Origin, Meaning and Family History of the Kilby Name
Origin of Kilby:
The Kilby surname is listed with different spellings forms such as Kilby, Kileby, Kilsby, and Killerby and is an English name. It is regional and related to the hamlet of Kilby in Leicestershire or a similar name with hamlets of Killerby in the divisions of Durham and North Yorkshire. Kilby was first listed in the Domesday Book of 1086 as “Cilebi” and after sometime it was listed with the form “Kildeby” in 1219. At the same time, the different Killerby’s all appear in the Domesday Book as Culuerbi or Chilurobi expressing the weakness of Norman ministers to recognize and convert the solid local accents of that period perfectly. The explanation of the hamlet name can be ‘The infant’s agreement’ associated before the 7th century from the Ancient English and Norse word “Cilda-bi.” It did not mean a baby or children but was a particular name of affection provided either to a first infant, or more similar as lands and partnerships combined, to the firstborn infant of a regional administrator. Henry Kilby, was an earlier migrator to the English provinces of New World, departing from London on the ship “George” in 1635, sailing for Virginia.
More common variations of this surname are: Kilbey, Killby, Kilboy, Kilbay, Kilb, Killbey, Killeby, Killaby, Killiby, Keilbey.
The name Kilby was first found in Northumberland where they held a family seat from very ancient times; some say well before the Norman Invasion and the entrance of Duke William at Hastings in 1066 A.D.
The very first recording spelling of the family was shown to be that of William de Kilebi, which was dated about 1202, in the Assize Rolls of Northamptonshire. It was during the time of King John of England, 1199 – 1216. The origin of surnames during this period became a necessity with the introduction of personal taxation. It came to be known as Poll Tax in England. Surnames all over the country began to develop, with unique and shocking spelling varieties of the original one.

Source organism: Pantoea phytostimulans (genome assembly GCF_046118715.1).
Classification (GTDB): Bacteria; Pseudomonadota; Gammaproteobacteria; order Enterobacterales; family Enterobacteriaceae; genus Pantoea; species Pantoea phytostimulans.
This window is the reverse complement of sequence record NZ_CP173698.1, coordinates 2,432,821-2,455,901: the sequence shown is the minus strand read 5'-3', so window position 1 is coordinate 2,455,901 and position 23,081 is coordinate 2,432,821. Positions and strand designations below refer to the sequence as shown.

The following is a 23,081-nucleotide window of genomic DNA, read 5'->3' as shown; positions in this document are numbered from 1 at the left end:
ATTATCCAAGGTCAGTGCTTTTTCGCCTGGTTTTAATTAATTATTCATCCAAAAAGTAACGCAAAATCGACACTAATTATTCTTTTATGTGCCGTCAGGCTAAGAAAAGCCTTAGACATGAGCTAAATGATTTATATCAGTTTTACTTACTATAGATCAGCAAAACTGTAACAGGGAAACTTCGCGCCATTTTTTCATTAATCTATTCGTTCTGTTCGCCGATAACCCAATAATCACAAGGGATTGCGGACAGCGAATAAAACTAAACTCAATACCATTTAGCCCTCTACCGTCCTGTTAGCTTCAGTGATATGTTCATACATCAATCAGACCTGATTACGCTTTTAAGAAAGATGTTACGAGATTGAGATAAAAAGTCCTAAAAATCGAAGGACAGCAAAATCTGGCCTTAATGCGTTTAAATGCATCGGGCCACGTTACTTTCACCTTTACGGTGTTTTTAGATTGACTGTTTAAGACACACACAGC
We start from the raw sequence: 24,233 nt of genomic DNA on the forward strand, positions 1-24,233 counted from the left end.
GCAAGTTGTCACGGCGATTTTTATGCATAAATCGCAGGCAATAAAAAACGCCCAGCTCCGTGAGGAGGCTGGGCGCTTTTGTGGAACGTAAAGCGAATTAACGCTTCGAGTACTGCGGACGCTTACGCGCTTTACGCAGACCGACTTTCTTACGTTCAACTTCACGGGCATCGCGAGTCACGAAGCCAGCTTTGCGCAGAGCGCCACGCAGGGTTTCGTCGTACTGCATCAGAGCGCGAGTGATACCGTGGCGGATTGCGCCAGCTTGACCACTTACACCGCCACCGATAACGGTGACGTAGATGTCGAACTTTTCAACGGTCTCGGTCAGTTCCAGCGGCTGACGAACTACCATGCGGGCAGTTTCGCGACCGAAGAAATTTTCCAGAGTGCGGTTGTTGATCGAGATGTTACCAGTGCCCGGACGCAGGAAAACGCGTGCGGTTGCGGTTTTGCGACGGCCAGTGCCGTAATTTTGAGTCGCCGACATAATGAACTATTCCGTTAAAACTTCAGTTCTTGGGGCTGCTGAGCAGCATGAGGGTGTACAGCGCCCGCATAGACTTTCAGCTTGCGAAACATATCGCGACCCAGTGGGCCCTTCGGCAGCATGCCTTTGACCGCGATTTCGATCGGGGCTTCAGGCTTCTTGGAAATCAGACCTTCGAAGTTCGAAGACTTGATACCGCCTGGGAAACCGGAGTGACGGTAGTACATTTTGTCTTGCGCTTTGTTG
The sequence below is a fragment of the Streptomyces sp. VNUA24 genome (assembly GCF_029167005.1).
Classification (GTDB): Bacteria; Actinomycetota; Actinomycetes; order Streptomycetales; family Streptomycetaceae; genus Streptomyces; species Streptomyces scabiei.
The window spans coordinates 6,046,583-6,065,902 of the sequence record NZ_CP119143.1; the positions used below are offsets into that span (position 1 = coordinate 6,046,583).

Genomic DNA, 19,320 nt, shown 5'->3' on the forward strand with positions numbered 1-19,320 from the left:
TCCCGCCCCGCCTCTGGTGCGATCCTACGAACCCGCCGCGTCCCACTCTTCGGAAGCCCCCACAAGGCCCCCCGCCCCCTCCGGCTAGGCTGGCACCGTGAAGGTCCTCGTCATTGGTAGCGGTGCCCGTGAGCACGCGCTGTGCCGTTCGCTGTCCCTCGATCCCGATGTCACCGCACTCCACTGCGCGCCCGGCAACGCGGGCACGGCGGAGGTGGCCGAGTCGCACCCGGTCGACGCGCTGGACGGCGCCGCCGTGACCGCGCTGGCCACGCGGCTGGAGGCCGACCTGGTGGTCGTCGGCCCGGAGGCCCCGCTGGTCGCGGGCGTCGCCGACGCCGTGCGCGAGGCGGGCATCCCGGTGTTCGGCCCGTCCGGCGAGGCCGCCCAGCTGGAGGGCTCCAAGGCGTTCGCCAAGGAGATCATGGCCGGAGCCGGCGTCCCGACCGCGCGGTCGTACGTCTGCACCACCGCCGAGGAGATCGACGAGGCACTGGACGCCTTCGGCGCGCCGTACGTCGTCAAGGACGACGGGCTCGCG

United States of America:
Individuals with the surname Kilby settled in the United States in three different centuries respectively in 17th, 19th, and 20th. Some of the people with the name Kilby who settled in the United States in the 17th century included Peter Kilby settled in Virginia in 1634. Henry Kilby settled in Virginia in 1635. Henry Kilby at the age of 27, arrived in Virginia in 1635.
Some of the people with the name Kilby who settled in the United States in the 19th century included Christopher Kilby at the age of 50, and Felix Kilby at the age of 18 both arrived in New York in the same year in 1812. William Kilby, who arrived in New York in 1829.
Some of the people with the name Kilby who settled in the United States in the 20th century included Richard F. Kilby at the age of 21, arrived in New York City, New York in 1919 aboard the ship “Lake Weir” from Sanga La Grande, Cuba. Oscar Kilby at the age of 22, originally from Princeton, N.J., arrived in New York in 1919 aboard the ship “La Lorraine” from Le Havre, France. Herbert F.S Kilby at the age of 28, originally from Fernborough, England, arrived in New York in 1920 aboard the ship “Lapland” from Antwerp, Belgium. Noel H. Kilby at the age of 34, originally from London, England, arrived in New York 1920 aboard the ship “Kaiserin Augusta Victoria” from Liverpool, England.
Some of the people with the name Kilby who settled in Canada in the 18th century included John Kilby, who landed in Nova Scotia in 1749.